Faculty Research Grants

"Sacred Sites, Federal Indian Law, and the Future"

IBES Room 130, 85 Waterman Street

The political and social dynamics of American Indian sacred sites and basic human rights protections within the contemporary U.S. are constantly evolving. This panel, including various legal scholars, community leaders, and activists, will explore issues of human rights, self-determination, sovereignty, and potential International legal remedies in order to better understand the contemporary realities of misunderstanding, lack of social justice, U.S. constructed hierarchies of economic and political inequality, and overall legacies of colonialism.

Research Seminar with Yến Lê Espiritu, "Critical Refugee Studies: The Critical and the Creative"

photo of Yến Lê Espiritu

CSREA, 96 Waterman Street, Providence RI 02912

The hyper-focus on refugee suffering, desperation, and neediness in media and social science scholarship have represented refugees as passive recipients of western generosity and increasingly as the targets of racial profiling, surveillance, and detention. This seminar invites participants to chart new approaches to refugee studies that integrate theoretical rigor and policy concerns with refugees' rich and complicated lived worlds—approaches that fuse the critical and the creative.

Critical Migration and Refugee Studies Series: Yến Lê Espiritu, "Feminist Refugee Epistemology: Reading Displacement in Vietnamese and Syrian Refugee Art"

Petteruti Lounge, Stephen Robert '62 Center, 75 Waterman Street, Providence RI 02912

Joining the fields of transnational feminist studies with critical refugee studies, this talk introduces the concept feminist refugee epistemology (FRE) to re-conceptualize war-based displacement as not only about social disorder and interruption but also about social reproduction and innovation. FRE does more than critique Western media representation of refugees; it underlines the refugees' rich and complicated lives, the ways in which they enact their hopes, beliefs, and politics, even when they live militarized lives.

Critical Migration and Refugee Studies Series: Sofian Merabet, "Strange Hospitality: Gay Syrian Refugees in Lebanon"

IBES Room 130, 85 Waterman Street, Providence RI 02912

This paper engages with the Syrian refugee crisis in Lebanon and, specifically, considers how queer-identified Syrians navigate an often-hostile environment in and around the Lebanese capital Beirut. Drawing on hospitality as a philosophical concept and on the sociological notion of the stranger, this paper focuses on discourses and aspirations these refugees express, in terms of language and bodily practices, in the face of what many experience as “hardened borders” within the social fabric of the host country.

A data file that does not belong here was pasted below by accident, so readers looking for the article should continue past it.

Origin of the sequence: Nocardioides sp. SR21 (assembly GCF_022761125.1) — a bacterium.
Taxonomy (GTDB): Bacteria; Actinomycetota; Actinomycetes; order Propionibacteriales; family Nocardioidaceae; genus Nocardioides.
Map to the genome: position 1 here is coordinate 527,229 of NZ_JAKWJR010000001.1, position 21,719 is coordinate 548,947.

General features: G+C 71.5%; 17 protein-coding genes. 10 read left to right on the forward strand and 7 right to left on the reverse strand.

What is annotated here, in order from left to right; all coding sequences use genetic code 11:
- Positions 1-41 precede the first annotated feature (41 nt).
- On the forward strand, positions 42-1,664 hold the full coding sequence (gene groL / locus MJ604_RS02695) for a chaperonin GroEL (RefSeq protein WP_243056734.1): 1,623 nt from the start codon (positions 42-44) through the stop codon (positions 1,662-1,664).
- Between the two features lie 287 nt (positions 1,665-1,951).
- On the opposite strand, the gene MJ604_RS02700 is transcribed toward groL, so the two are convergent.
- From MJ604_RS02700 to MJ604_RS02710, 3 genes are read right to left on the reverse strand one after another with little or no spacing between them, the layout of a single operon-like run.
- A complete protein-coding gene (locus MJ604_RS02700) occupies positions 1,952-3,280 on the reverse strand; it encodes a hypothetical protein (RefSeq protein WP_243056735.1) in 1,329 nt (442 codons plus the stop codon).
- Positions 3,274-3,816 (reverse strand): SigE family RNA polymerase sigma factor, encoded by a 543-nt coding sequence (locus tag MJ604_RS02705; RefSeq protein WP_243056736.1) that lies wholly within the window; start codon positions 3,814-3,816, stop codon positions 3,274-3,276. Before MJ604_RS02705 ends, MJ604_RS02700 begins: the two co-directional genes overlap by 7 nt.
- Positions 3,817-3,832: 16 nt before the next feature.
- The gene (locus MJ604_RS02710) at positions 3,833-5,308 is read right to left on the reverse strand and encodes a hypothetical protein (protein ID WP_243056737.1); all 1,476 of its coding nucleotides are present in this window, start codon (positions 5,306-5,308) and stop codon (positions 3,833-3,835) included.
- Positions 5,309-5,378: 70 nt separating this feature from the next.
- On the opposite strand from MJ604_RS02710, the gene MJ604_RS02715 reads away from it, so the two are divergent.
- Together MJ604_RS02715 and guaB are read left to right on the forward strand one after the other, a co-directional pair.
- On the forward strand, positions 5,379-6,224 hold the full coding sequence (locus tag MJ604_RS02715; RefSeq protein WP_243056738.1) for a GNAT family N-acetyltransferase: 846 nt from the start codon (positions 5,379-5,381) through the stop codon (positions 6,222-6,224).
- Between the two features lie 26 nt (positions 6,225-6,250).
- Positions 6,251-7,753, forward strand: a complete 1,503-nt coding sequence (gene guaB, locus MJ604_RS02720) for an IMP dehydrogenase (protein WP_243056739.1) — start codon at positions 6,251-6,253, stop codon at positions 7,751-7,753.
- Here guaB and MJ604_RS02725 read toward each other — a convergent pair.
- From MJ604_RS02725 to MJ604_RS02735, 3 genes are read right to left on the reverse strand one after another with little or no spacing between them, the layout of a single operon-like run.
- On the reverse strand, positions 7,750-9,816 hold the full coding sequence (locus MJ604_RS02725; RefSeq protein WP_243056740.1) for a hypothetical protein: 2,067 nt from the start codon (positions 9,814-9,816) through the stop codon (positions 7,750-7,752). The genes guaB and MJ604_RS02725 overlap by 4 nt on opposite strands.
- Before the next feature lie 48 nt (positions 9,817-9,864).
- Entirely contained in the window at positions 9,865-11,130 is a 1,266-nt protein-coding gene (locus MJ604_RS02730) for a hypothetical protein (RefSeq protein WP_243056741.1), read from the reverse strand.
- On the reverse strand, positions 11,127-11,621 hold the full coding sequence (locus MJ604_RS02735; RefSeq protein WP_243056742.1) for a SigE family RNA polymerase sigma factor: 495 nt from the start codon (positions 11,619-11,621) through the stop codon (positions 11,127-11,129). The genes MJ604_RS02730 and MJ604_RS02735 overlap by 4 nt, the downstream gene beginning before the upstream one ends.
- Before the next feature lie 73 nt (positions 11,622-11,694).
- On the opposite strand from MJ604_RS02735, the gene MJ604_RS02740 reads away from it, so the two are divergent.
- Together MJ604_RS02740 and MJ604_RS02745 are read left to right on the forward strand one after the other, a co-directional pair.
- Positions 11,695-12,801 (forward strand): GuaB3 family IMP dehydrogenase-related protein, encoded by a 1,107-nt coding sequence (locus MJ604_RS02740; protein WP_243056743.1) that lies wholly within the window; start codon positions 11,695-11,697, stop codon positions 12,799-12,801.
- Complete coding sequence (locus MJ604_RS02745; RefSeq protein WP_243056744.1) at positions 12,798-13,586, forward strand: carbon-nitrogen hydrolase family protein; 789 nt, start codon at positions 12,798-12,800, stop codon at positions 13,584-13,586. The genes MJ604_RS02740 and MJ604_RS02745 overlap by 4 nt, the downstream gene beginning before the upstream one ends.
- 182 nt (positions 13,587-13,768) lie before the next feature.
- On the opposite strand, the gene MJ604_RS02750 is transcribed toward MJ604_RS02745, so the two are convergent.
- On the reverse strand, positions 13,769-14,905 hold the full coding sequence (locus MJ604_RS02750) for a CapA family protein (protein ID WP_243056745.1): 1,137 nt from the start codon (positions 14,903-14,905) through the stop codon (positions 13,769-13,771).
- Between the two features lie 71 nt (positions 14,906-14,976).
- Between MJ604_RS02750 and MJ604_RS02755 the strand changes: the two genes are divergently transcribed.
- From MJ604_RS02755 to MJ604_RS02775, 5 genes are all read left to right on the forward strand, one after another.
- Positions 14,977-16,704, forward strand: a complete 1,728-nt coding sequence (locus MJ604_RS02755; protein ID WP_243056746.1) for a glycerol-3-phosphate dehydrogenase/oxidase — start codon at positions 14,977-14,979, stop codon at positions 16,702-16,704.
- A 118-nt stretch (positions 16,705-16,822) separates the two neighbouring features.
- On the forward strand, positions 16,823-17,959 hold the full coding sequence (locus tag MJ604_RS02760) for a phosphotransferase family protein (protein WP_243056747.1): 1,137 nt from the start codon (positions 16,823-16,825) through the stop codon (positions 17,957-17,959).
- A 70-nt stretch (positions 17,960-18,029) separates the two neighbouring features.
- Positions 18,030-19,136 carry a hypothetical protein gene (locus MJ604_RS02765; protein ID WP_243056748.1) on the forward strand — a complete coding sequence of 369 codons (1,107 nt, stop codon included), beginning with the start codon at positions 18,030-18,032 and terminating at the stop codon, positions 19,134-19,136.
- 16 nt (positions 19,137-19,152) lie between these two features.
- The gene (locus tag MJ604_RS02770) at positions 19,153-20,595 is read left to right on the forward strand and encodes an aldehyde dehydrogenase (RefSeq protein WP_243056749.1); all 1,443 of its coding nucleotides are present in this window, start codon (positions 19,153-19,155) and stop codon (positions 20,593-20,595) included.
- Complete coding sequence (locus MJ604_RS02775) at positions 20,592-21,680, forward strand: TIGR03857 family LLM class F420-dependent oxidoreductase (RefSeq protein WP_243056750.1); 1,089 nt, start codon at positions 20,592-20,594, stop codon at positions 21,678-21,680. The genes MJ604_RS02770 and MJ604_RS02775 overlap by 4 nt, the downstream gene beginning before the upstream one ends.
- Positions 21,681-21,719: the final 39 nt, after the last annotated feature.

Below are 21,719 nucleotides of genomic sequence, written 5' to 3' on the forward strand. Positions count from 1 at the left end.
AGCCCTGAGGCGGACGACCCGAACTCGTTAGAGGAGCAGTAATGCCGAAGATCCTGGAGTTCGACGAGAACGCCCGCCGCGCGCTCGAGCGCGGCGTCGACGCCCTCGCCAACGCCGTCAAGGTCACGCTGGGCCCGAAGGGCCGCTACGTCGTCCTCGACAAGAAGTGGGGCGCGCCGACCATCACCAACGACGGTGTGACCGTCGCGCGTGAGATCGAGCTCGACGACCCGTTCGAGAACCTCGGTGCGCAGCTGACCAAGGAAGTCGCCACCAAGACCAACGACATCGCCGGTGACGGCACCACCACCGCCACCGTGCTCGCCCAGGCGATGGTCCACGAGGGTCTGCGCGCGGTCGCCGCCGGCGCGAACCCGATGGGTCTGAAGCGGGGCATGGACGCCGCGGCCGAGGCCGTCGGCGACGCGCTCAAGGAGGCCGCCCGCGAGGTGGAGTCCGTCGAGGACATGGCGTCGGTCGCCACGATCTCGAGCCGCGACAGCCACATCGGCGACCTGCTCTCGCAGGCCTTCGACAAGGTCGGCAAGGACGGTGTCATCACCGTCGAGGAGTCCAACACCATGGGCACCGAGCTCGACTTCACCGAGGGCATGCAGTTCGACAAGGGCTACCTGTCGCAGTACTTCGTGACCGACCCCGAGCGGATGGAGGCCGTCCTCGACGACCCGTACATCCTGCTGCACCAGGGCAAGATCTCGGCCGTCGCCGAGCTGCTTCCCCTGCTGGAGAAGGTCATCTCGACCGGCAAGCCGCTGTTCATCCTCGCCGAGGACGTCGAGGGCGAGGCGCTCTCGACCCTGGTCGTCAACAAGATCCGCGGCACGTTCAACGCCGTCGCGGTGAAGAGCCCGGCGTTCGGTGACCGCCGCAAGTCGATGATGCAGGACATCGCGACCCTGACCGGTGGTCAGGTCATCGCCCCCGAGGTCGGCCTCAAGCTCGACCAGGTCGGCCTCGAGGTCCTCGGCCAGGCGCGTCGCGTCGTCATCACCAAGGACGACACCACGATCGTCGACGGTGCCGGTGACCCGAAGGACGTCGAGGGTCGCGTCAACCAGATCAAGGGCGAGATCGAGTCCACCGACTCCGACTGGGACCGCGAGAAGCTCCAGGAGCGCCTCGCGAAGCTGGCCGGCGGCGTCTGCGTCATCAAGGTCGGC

Research Seminar with Leisy J. Abrego, “Legal Violence and the Study of Marginalized Communities: Research Challenges and Responsibilities”

CSREA, 96 Waterman Street, Providence RI

We invite faculty and students to join us for a research seminar with Leisy J. Abrego, Associate Professor in Chicana/o Studies at UCLA, titled "Legal Violence and the Study of Marginalized Communities: Research Challenges and Responsibilities."

The Critical Migration and Refugee Studies Series dynamically considers the crucial issues of racial, ethnicity and migration in the contexts of displacement.

Critical Migration and Refugee Studies Series: Leisy J. Abrego, “Liberation, Not Integration: Immigrant Activists Making Claims and Making Home in Los Angeles”

Smith-Buonanno, Room 106, 95 Cushing Street, Providence, RI 02912

Undocumented Latino immigrants envision their futures here. Current policies, however, restrict their ability to thrive. Without legalization, they are hindered in their use of the very mechanisms that ensured economic mobility for other immigrants throughout U.S. history: jobs, education, and social services. To this end, one sector of the undocumented immigrant population—the 1.5 generation (often called DREAMers)—has witnessed the benefits of collective mobilization.

Comparative Literature presents Lorgia García-Peña

CSREA, Lippitt House, 96 Waterman Street

"Writing from El Nié: Racexile and the Poetics of Dominicanidad in Diaspora"
Through a historicized reading of Dominican literature of exile and diaspora, this talk explores the ways diasporic Dominican blacks interpellate the nation(s) and archives, reclaiming el nié—neither here nor there— a space of belonging.

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